The state of mental health care for Australian children
Improving mental health outcomes for children and young people has become a priority for governments around the world (Paton & Hiscock, 2019). Up to half of all Australian children and adolescents who meet criteria for a mental health disorder receive insufficient treatment (or no treatment at all), even though effective treatments are available (Hiscock et al., 2019).
What about mental health care for children with complex mental health conditions?
Children with complex mental health conditions are those whose care needs are affected by one or more mental health concerns. These children need access to multiple services (e.g. health services, social support, and education services) (Cohen et al., 2011). Examples of complex mental health conditions include Autism and Attention-Deficit/Hyperactivity Disorder (Brenner et al., 2017).
Children with complex mental health conditions are particularly at risk of inadequate treatment because input is generally needed from schools and community services as well as healthcare providers. In Australia, paediatricians, psychologists and child and adolescent psychiatrists are mainly responsible for mental health care for children with complex mental health conditions (Johnson et al., 2016).
The current qualitative study
Thirty healthcare professionals were asked their perspectives on barriers to and enablers of optimal care for children with complex mental health conditions in the current healthcare system. Attention-Deficit/Hyperactivity Disorder (ADHD) and Autism were used as examples of complex mental health conditions when conducting these interviews. Health professionals were from metropolitan, rural and remote areas of Australia, and consisted of:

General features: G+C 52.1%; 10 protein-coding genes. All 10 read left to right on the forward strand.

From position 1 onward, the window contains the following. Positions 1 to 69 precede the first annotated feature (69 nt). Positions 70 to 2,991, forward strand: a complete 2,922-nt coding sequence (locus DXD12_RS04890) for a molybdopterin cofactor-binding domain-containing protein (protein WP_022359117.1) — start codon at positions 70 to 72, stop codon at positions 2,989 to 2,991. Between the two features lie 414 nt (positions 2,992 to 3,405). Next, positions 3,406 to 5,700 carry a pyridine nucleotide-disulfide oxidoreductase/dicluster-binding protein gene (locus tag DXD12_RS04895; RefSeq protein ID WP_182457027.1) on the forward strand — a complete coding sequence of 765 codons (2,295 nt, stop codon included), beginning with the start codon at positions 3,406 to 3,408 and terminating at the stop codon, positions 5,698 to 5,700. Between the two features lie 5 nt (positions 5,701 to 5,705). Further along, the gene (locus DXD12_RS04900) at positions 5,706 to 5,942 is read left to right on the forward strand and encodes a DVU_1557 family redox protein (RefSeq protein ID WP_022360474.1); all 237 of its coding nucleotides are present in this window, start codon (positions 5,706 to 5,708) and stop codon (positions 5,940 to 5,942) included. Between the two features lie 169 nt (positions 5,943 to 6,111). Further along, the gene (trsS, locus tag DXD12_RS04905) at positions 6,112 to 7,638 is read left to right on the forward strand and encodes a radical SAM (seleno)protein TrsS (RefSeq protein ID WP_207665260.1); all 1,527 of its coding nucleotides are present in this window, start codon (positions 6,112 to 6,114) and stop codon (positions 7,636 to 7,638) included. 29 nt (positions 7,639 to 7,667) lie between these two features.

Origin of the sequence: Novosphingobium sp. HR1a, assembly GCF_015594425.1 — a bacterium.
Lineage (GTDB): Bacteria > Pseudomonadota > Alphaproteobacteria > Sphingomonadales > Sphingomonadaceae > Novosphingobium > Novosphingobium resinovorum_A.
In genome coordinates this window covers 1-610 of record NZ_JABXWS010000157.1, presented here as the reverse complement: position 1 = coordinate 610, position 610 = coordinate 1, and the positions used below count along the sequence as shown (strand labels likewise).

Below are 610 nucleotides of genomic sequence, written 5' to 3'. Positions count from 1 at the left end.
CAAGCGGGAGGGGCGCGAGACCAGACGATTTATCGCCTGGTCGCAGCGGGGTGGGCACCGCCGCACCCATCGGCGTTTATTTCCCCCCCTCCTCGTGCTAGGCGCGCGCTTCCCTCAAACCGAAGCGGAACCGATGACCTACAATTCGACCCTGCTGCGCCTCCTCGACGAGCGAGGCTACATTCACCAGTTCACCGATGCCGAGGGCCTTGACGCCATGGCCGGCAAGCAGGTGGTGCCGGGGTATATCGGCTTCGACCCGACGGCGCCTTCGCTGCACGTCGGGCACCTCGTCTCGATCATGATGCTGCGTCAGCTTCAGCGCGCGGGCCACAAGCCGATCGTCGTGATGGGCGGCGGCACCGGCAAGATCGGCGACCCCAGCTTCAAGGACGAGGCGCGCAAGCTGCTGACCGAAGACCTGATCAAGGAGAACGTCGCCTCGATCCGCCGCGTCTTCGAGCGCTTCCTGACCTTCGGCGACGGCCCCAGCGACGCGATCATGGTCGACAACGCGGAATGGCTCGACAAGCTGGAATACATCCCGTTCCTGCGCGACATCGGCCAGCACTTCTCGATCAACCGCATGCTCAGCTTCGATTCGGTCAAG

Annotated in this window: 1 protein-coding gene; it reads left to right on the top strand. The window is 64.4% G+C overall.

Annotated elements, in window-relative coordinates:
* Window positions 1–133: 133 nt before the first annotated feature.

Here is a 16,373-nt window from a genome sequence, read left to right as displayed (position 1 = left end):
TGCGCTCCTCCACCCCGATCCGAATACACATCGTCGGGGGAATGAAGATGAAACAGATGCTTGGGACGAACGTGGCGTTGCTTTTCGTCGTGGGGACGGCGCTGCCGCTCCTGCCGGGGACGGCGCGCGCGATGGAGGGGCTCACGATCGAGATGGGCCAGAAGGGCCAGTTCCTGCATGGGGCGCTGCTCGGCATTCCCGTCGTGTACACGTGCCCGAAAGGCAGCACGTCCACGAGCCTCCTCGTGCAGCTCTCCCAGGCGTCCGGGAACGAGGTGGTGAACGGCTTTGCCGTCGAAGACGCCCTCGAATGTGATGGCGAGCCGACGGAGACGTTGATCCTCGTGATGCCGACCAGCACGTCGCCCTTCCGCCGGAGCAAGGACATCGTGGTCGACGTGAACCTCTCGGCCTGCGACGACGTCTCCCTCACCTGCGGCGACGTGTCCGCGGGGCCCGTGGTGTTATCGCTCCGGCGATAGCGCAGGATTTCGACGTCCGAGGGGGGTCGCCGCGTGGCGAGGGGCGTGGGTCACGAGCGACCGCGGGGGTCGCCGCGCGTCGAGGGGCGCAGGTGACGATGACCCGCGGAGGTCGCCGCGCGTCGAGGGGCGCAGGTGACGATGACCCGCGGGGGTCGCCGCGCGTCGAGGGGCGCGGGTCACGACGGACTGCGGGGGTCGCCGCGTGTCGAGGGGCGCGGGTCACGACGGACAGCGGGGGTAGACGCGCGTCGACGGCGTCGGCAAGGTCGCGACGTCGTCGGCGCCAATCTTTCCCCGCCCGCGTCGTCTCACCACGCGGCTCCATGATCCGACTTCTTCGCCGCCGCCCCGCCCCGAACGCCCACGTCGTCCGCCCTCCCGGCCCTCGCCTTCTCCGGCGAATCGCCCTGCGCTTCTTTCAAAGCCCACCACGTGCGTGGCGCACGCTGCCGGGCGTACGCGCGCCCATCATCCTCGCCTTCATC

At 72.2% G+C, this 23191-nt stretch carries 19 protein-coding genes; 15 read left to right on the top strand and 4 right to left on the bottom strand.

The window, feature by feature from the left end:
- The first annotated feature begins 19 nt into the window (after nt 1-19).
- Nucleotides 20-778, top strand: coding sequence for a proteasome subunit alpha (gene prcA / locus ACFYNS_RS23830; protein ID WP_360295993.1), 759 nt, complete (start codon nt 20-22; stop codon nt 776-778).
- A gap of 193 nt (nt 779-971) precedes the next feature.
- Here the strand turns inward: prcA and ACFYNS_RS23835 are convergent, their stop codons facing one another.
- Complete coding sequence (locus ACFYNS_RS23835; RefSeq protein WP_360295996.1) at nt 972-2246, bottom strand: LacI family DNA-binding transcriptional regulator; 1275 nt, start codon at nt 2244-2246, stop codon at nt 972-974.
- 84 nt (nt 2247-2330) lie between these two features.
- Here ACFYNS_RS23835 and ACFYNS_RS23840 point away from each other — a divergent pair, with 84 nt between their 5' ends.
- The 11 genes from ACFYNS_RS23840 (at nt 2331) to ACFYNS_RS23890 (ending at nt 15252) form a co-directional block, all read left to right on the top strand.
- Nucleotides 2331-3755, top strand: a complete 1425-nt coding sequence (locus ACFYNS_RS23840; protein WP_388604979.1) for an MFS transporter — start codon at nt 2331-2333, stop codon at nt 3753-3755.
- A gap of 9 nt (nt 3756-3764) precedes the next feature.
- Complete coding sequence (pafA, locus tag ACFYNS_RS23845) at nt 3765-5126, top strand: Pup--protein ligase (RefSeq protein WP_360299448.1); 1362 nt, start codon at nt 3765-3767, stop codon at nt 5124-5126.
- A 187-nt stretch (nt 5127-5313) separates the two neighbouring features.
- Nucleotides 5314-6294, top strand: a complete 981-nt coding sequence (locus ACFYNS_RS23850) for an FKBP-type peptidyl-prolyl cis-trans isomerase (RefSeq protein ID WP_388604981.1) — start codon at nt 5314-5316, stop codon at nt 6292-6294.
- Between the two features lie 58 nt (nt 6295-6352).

- 13 paediatricians
- 10 child and adolescent psychiatrists
- six psychologists; and
- one health system professional from another background.
Participants were also asked for their views on what an ideal model of care for children with complex mental health conditions would look like.
Some of the barriers to optimal care that were reported by participants were:
- geographical diversity in Australia and the different roles the Federal and State governments play in funding healthcare
- differences in the way Medicare funds payments for the same services offered by different professions (e.g. telehealth consultations by paediatricians and psychiatrists can be claimed but telehealth services by psychologists cannot*)
- the amount of unpaid work undertaken by professionals doing case coordination when multiple professionals are involved in a child’s care (this cannot be claimed by all professions)
- reduced funding for public mental health services and the transfer of responsibility for some services to non-government organisations
- the numerous challenges involved with navigating the complex healthcare system for families and clinicians, including the lack of communication, collaboration and integration between the health and disability sectors; and